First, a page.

Free marketteers believe that if schools have to compete, that will drive them into paroxysms of excellence. But we already have competition between school districts-- in fact, competition between school districts is often a single factor in larger competition between communities. One of the ways that communities distinguish themselves as Better (and the houses therein more valuable and the neighborhood more desirable) is by making sure that the schools in East Egg are way better than the ones in West Egg. It is competition that has produced the very tyranny of the zip code that reformsters so hate. Because a feature of free market competition is that it has winners and losers, both in terms of producers and consumers.

We already have a school system handcuffed to a free market system of real estate. Schools already compete-- as best they can, given whatever local limitations they wrestle with. We don't need charter schools to establish a system of competition.

Doing more with less?

Do we need charters to show us how to do more with less? This is a non-starter. Plenty of public schools already have to do more with less every year, while charters frequently decide that the secret of success is more money. Next?

Laboratories of Innovation?

There is nothing to keep public schools from innovating and no signs that charters have discovered heretofore undiscovered revolutionary ideas in education. There is also nothing to indicate that public schools are not already filled with educators intent on finding new and better ways to do educate students. If you want to see more innovation, then by all means, rewrite the rules and regulations of public schools to reward or spur more such innovation.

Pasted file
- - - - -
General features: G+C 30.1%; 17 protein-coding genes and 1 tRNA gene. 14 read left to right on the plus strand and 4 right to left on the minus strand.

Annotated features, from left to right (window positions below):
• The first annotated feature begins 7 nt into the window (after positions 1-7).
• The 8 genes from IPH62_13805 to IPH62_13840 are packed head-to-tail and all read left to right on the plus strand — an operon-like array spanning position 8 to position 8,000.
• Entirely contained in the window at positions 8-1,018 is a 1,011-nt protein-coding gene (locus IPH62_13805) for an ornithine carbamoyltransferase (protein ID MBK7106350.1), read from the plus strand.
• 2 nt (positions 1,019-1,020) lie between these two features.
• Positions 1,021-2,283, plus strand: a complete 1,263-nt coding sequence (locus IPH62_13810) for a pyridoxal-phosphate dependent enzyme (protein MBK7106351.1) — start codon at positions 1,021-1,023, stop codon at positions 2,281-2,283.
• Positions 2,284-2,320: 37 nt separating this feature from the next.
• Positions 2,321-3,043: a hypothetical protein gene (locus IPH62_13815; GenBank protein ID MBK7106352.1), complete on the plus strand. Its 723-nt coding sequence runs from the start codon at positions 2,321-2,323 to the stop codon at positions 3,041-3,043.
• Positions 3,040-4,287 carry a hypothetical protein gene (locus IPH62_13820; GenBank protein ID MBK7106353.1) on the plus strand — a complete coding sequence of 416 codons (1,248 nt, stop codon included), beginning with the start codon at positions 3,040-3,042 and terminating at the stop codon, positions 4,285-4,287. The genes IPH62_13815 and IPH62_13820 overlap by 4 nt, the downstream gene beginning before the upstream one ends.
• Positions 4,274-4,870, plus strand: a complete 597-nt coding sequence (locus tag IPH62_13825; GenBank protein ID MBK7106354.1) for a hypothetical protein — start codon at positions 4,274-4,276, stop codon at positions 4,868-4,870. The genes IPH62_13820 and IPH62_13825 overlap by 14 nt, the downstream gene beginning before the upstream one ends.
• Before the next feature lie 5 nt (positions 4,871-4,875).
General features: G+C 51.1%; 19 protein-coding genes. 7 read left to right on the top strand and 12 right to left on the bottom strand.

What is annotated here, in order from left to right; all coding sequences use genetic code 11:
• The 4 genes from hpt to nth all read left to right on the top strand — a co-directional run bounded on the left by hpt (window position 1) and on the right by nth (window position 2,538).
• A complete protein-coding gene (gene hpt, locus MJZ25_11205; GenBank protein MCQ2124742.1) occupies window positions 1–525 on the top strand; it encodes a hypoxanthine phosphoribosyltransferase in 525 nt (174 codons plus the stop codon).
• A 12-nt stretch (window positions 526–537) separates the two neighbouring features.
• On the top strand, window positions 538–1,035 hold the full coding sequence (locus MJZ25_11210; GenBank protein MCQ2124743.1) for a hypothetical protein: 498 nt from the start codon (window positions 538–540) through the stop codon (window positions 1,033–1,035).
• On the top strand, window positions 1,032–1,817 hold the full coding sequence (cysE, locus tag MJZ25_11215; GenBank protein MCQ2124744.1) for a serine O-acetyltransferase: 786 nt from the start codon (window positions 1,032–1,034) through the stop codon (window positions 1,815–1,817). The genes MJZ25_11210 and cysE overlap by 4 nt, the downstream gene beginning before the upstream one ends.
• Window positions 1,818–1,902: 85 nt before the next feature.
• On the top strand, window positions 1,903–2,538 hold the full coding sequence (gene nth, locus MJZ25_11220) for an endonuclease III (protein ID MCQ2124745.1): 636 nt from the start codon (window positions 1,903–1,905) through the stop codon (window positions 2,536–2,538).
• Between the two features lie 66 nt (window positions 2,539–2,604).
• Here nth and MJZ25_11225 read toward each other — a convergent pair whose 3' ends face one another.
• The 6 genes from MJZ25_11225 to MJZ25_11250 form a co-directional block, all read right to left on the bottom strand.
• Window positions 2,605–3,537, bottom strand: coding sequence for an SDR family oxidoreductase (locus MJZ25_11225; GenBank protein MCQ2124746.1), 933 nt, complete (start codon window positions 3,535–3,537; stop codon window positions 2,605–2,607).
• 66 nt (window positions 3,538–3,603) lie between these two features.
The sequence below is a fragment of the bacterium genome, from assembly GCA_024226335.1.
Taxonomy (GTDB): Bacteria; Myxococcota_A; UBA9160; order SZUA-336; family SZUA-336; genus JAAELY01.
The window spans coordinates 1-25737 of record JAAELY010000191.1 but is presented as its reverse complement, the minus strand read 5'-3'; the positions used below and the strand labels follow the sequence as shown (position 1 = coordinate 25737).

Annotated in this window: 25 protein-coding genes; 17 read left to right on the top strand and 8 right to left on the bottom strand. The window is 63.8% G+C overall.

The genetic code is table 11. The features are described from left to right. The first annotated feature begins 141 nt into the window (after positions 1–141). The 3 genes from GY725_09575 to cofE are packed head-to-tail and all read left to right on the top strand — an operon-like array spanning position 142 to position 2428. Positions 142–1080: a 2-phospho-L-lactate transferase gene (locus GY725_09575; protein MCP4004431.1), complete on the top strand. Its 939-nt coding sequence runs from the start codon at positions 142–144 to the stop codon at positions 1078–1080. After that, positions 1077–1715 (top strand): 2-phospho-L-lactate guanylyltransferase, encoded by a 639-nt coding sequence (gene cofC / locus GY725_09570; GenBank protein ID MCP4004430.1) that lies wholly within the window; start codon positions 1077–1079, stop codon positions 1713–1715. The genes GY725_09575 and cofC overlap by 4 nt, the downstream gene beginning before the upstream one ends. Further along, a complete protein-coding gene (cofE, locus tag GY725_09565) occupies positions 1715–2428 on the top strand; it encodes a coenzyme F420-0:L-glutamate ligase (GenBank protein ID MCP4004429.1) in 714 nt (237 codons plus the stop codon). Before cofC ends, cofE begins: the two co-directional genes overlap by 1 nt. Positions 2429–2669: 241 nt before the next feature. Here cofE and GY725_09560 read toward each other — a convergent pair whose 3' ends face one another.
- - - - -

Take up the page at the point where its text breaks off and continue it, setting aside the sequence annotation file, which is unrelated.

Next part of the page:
But we don't need charter schools to accomplish this.

Selective enrollment?

All right, this isn't even an advantage that charters claim they want, but it's one they're often accused of-- creating a school with carefully selected student body, with undesirable low-performing high cost students pushed out and desirable high-performing low cost students gathered in.

But this, too, is something we already do in public schools. Districts with magnet or specialty schools require students to move through an admissions process. And systems have an alternate education placement with students whose more severe issues, from autism to social maladjustment to developmental disability, make them a poor fit for the mainstream classroom.

We don't like to admit that we don't always take all comers in public schools, but we know how to be selective about who gets in the door and stays in the building. Some charters go much further, but the basic principle is the same-- public schools just don't fess up. Not that we should be proud of it, but we don't need charter schools to accomplish this goal.

So, really-- what do we need charters for?

Improvements in quality, choice, innovation, instruction, programs-- all of it can be accomplished in a public school system. All of these ideas for improving education could be applied to public schools, which would have the additional advantage of bringing the improvements to ALL students instead of a small group.